Like many of us who can’t afford a Renoir in the drawing room (or a drawing room to put it in), I subscribe to a range of art institutions across the city. In better days my walks include a 10-minute break at one or another of them. I flash my membership card and head straight to my favorite pieces for a little visit in the air conditioning. I am staying indoors now, and the Barnes Foundation has closed its building. But my computer can take me inside for a virtual visit that feels like I am right there, wandering rooms full of art.
Art to go
Barnes Takeout may be one of my favorite online things ever, better even than cat memes. Each weekday around lunchtime, the Barnes uploads a video to Youtube. A recent Takeout on Picasso’s The Peasants opens on a wall of art with a small inset of Gund Family Chief Curator Nancy Ireson in her apartment. “I wanted to share with you a picture that I really love because it reminds me of travel,” she says. We watch as Ireson clicks through on her own computer to focus on the painting. She tells us the story of Picasso’s travel by mule to a small town in Catalan and then zooms in on details of the painting that reflect his interest in the impressionists, and others that presage cubism. Ireson is warm and chatty. The video takes less than eight minutes.
When I talked to Martha Lucy, the Barnes’s Deputy Director for Research, Interpretation, and Education, she said that they wanted to do something fun that people could look forward to every day. “Our director [Thomas Collins] came up with this idea—you have an appointment with your Barnes takeout. You learn something, and when we do reopen, you’ll be able to come in with new knowledge about some of the things in our collection,” she said.
If you prefer to wander through the Barnes on your own, the online collection lets you explore. Click on the link, and the screen shows photos of the works in the collection: a medieval painting, a Renoir nude, a Pennsylvania German blanket chest. Pick one—I clicked on Cézanne’s Peasant Standing with Arms Crossed. The image came up on the left, with a set of related images on the right. I thought these were suggestions—if you like this, you will also like these works—but Lucy set me straight. It’s the way Dr. Albert Barnes looked at art. “It may be the color that’s connecting them, it may be the use of line on the chest and the use of line in the painting. They’re not necessarily historically related, but they are visually related.”
Those relationships are important. If you click on the Ensemble link above the image, it takes you to a photo of the room in which the painting resides. This is Barnes’s vision. Lucy says the ensembles—the specific groupings of works—are like his own works of art. “He wanted you to think about how the Cézanne on that wall relates to the El Greco in the middle.”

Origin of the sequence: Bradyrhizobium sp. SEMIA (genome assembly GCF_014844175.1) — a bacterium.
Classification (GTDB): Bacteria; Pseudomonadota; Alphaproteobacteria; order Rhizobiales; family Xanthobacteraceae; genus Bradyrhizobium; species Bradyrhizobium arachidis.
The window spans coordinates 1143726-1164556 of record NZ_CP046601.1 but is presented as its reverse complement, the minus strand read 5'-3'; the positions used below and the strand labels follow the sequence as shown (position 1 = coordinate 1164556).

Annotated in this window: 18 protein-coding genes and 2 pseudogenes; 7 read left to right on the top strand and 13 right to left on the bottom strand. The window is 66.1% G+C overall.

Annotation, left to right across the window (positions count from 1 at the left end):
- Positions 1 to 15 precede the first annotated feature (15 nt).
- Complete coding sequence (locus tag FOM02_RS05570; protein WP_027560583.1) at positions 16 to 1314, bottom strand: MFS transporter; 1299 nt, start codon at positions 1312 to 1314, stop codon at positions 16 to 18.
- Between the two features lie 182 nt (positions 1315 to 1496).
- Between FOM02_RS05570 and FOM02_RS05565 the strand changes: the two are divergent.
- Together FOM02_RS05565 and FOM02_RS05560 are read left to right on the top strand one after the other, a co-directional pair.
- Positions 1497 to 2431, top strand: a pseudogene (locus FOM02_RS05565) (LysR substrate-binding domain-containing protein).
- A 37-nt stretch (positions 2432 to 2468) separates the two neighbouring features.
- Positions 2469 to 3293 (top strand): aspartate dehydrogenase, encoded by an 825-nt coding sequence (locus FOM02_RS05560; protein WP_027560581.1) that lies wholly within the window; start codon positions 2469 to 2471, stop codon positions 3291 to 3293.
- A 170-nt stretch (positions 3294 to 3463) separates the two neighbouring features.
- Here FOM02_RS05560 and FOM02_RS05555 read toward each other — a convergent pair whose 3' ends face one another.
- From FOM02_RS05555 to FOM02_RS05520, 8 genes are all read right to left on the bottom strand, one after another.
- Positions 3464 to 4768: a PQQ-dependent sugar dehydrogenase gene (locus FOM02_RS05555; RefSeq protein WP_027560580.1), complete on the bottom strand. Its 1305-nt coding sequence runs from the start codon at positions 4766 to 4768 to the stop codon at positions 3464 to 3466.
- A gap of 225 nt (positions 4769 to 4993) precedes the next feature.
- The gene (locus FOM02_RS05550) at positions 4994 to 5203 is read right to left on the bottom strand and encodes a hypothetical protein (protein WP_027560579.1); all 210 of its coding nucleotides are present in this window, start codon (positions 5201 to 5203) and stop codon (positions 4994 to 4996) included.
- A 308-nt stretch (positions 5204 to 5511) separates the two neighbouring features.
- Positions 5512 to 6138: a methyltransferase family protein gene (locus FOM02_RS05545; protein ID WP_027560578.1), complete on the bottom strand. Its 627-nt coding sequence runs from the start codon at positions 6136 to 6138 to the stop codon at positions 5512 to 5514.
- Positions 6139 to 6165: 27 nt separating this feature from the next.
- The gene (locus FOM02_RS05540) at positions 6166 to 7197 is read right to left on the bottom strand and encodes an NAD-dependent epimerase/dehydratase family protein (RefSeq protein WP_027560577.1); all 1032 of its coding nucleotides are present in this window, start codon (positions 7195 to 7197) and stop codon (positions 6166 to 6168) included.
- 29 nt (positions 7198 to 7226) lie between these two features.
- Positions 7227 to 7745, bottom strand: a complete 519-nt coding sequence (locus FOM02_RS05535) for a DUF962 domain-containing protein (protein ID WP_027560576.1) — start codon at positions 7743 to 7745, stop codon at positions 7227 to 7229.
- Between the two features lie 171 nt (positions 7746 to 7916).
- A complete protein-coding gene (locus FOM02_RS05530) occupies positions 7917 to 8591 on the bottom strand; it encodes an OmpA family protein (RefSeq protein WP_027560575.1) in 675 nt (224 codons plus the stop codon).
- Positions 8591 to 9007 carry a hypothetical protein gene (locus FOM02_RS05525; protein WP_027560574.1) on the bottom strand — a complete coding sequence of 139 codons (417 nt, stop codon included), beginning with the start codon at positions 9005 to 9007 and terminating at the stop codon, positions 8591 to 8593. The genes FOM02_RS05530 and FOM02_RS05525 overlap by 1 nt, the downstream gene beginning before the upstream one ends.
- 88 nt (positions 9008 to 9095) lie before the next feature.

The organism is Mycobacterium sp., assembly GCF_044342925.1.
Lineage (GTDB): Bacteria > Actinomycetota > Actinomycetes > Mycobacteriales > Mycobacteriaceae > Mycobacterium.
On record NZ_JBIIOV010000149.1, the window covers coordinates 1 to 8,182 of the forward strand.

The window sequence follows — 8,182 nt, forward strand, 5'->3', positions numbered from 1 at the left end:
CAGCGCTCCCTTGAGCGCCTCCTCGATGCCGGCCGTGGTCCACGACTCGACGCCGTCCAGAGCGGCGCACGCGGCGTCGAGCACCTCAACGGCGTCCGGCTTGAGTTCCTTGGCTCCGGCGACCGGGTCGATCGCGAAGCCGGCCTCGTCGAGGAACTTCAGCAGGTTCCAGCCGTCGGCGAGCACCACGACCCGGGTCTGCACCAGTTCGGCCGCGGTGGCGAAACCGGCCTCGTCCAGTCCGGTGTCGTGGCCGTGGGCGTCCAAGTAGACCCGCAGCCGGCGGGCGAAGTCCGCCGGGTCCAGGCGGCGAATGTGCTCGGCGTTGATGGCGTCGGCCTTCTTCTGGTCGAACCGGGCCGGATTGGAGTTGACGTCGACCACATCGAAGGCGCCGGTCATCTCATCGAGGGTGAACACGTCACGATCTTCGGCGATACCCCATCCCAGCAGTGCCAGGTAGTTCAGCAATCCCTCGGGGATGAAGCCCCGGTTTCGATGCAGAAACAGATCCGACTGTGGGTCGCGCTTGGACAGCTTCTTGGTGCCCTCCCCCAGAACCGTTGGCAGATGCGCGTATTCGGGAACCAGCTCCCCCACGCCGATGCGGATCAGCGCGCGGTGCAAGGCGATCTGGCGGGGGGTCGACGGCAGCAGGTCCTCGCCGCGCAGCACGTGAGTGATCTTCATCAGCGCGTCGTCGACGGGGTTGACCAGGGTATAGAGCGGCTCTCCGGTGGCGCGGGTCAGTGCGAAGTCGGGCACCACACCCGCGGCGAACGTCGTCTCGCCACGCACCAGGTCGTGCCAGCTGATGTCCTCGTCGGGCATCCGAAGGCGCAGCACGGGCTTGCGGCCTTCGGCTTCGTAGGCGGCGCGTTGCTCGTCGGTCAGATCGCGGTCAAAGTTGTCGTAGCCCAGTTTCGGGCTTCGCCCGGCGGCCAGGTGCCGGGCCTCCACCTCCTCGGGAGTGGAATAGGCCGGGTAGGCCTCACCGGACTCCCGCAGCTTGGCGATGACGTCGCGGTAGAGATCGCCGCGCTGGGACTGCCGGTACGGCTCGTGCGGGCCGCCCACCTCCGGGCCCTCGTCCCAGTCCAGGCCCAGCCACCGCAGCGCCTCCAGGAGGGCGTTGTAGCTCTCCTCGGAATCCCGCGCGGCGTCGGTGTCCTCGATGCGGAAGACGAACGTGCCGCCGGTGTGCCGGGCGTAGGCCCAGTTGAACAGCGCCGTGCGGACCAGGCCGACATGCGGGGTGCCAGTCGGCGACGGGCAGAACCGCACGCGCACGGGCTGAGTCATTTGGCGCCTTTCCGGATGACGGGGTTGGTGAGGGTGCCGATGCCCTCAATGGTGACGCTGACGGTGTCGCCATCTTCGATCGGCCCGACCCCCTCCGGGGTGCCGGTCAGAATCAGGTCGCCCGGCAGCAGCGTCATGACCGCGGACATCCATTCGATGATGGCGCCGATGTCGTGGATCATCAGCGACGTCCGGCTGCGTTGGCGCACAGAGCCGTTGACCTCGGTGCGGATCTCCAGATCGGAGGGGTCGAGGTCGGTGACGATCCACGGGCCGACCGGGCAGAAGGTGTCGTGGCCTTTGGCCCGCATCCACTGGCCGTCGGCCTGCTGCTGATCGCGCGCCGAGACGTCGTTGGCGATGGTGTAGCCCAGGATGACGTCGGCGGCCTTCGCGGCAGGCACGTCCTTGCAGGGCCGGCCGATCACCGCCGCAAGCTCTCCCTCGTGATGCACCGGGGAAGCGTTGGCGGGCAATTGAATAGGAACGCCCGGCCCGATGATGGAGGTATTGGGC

Below the ensemble, a clickable photo of each piece in the frame will let you explore even further, but I wanted to learn more about Cézanne’s Paysan, so I followed the link to Information. Along with the technical data about the painting, I found the written description that appears in the mobile gallery app and a bibliography in case I wanted to really dig in. Not all the works have a description yet, but Lucy said they are working hard to get them all done.
The image is high resolution, as she gleefully explained: “You can just see things that you cannot see with the naked eye. I’m zooming in at the Paysan’s pants right now, just looking at the brushwork. It’s amazing!” If you are even more adventurous, you can sort the collection by color, light, angle, space (depth of field), or your own preference. I searched “Cézanne” and spent an afternoon following works of art through the virtual galleries, so be careful—it is addictive.
For the art nerds among us
If you want more than just a few lines of text, head for the Research Notes, the place where the Barnes shares its newest discoveries. “We’re still learning about where Barnes bought some of these things, and when,” Lucy told me. Curators, conservators, and researchers turn their discoveries into a deeper dive into the history, and even the politics of the time the work was created. If you wonder how Giorgio de Chirico’s Mysterious Swan relates to his memories of the seaside, this is for you.
If you want a really deep dive, the Barnes has moved its classes to live streaming online. Unlike the rest of the resources I’ve talked about, classes have a fee, but scholarships are available.
You can sign up for the Barnes on the usual social media platforms, but the content is all available on their website. Best of all, the Barnes online is open 24/7, wherever you are.